The countdown has started for the 4th International Istanbul Ballet Competition and Festival, which will be a platform for dancers from around the world to show their talents. The festival will kick off on June 21 at the Zorlu Center PSM with the ballet rendition of “Count Dracula.” The semifinal of the competition will be held June 24 at the Bakırköy Leyla Gencer Opera Stage with “Bach Ala Turca.” The final competition will be held June 25 and the festival will end June 26 with a Gala Night and an Award Ceremony at the Cemal Reşit Rey Concert Hall.

Organized by the State Opera and Ballet (DOB), the competition aims to highlight Turkey’s artistic identity. The event will be organized into two age groups, 15-19 and 20-25 and in male and female categories. The winner of the competition will receive 8,000 euros.

DOB General Director Professor Rengim Gökmen, speaking to Anadolu Agency, said he gave great importance to the competition, adding, “I believe this competition makes great contributions to Turkish ballet in terms of opening it to the world. As of June 21, Istanbul will be the place where the heart of world ballet will beat.”

Gökmen said ballet required passion and working conditions harder than many other sports. “This is why I appreciate the ballet dancers who took ballet classes from the age of 7 to 17 and work as a professional from 18 to 33,” he added.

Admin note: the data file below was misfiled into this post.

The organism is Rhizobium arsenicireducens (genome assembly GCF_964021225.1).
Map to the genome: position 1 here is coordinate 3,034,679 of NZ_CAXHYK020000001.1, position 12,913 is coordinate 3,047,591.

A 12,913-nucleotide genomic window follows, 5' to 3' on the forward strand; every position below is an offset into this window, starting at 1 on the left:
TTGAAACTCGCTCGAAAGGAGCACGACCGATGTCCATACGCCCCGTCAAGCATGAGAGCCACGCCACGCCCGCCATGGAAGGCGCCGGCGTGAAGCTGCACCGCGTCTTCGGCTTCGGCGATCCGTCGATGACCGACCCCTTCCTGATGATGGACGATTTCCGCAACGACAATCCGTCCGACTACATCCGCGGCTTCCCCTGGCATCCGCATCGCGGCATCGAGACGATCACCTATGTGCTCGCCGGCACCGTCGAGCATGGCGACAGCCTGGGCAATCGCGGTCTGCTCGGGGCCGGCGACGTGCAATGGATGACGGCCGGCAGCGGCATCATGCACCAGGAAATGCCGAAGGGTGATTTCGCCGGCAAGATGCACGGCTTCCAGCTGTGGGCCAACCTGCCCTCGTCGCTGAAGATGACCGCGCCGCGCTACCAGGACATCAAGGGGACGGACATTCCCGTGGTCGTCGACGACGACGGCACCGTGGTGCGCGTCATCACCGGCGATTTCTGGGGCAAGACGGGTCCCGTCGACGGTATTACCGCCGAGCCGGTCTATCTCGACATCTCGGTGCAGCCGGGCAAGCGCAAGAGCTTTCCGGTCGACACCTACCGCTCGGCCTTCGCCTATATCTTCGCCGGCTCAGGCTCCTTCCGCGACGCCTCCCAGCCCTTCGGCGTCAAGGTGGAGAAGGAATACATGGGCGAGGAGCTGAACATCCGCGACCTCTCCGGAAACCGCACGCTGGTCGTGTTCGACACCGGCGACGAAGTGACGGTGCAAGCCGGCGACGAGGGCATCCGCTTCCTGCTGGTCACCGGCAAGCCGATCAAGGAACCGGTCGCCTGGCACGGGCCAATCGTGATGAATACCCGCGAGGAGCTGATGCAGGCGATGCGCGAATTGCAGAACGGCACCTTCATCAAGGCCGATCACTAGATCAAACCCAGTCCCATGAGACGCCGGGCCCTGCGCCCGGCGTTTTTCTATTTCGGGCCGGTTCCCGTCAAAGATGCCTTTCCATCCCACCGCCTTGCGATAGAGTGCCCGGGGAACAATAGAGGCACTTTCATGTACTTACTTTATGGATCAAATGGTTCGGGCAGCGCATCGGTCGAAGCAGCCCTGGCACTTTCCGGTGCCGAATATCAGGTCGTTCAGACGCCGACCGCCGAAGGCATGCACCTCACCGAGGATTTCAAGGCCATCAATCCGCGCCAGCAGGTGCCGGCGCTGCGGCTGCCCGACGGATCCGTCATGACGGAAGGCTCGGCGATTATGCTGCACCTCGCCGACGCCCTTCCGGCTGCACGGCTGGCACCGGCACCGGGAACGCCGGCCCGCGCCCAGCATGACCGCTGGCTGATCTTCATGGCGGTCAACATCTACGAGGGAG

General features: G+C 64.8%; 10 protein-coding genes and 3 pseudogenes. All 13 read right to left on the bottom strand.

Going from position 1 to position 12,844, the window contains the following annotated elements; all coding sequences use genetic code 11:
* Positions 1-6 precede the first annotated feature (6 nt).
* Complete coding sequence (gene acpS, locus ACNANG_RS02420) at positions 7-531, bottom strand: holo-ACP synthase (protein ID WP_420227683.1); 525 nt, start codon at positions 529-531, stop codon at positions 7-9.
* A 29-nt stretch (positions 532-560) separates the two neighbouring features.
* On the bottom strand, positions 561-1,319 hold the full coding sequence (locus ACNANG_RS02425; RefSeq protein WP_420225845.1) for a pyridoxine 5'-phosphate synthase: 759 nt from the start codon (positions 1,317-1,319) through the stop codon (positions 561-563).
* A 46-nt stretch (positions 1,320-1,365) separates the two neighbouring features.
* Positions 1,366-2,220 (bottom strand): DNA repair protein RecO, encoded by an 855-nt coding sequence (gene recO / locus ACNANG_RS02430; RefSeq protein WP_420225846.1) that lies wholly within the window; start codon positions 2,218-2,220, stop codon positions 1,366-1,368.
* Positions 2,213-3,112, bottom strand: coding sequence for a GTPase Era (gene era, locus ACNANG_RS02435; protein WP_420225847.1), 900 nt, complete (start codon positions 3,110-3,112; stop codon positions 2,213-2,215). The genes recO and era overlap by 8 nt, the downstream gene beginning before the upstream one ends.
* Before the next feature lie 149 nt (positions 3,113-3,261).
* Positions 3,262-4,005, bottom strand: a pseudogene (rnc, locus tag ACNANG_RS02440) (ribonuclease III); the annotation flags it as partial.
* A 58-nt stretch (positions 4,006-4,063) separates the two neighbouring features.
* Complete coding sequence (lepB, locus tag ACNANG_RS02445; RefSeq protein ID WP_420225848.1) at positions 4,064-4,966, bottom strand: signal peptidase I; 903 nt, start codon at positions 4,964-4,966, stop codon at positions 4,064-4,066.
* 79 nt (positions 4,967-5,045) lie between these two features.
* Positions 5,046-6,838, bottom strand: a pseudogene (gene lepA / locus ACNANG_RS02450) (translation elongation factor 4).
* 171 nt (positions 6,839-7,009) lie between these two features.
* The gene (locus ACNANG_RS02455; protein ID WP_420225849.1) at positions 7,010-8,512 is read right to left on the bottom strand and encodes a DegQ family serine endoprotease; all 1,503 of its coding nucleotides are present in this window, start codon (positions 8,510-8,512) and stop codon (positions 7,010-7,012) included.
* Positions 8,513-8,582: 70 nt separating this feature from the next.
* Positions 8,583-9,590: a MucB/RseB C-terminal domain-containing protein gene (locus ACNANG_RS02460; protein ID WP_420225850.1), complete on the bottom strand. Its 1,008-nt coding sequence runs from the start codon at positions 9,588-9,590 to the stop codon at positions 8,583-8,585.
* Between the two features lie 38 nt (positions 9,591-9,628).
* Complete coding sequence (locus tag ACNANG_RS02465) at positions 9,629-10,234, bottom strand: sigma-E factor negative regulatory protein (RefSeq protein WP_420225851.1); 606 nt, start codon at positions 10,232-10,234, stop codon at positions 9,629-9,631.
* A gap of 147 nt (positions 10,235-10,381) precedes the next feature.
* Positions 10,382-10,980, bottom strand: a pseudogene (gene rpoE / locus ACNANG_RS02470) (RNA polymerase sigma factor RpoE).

He said they had worked hard for a ballet competition to be organized in Turkey, especially with the competition aimed at supporting young dancers. “I am happy this competition proved itself and was accepted to the International Ballet Competitions Federation in the first year. Our competition is respected in the ballet world in line with the competitions in New York, Tokyo, Varna and Rome,” he said.

Gökmen noted that the competition gained the status of being a festival this year and important ballet pieces would be staged. “We want to draw the ballet world’s attention and promote the art of Turkish ballet because this is what we can boast about. Our wish is to use the techniques the world uses,” he said.

After DVD eliminations, the competition’s semifinalists were selected. Among 32 dancers, 12 will be competing in the children’s category. The competition has so far hosted world renowned dancers such as Irek Mukhamedov, Julia Bocca, Vladimir Malakhov, Fabiene Cerrutin and Margarita Parilla.


Ballet in Turkey

The first steps toward ballet were first taken in the Ottoman-era with the efforts of Giuseppe Donizetti during the reigns of Mahmud II and Abdulmecid. Donizetti was the instructor general of imperial Ottoman music.

Ballet instructor Lydia Krassa Arzumanova, who came to Turkey after the Russian revolution, opened a ballet studio in Istanbul in 1921 and staged the first performance with her dancers in 1931. Dame Ninette de Valois, the founder of the British Royal Ballet and one of the leaders of contemporary ballet, was invited to Turkey in 1947 for the foundation of Turkish ballet. A school was opened in 1948 in Istanbul and enrolled 11 male and 18 female students. The school moved to Ankara in 1950 and became affiliated with the Ankara Conservatory.

Later on, Dame Ninette de Valois sent her assistant Alaine Phillips to Turkey. Phillips reorganized the choreography of Lev Ivanov and Enrico Cecchetti and staged Leo Delibes’s ballet “Coppelia” in 1961. This was the first ballet performed by Turkish ballet dancers.

Bartholomew I, spiritual leader of 250 million Orthodox Christians, says a meeting with Pope Francis in Jerusalem this month will help move the two churches closer to ending their nearly 1,000-year divide.

In an interview with The Associated Press in his Istanbul office, Bartholomew also praised Turkish Prime Minister Recep Tayyip Erdogan for improving rights for Christians but said pointedly, “it is not enough.”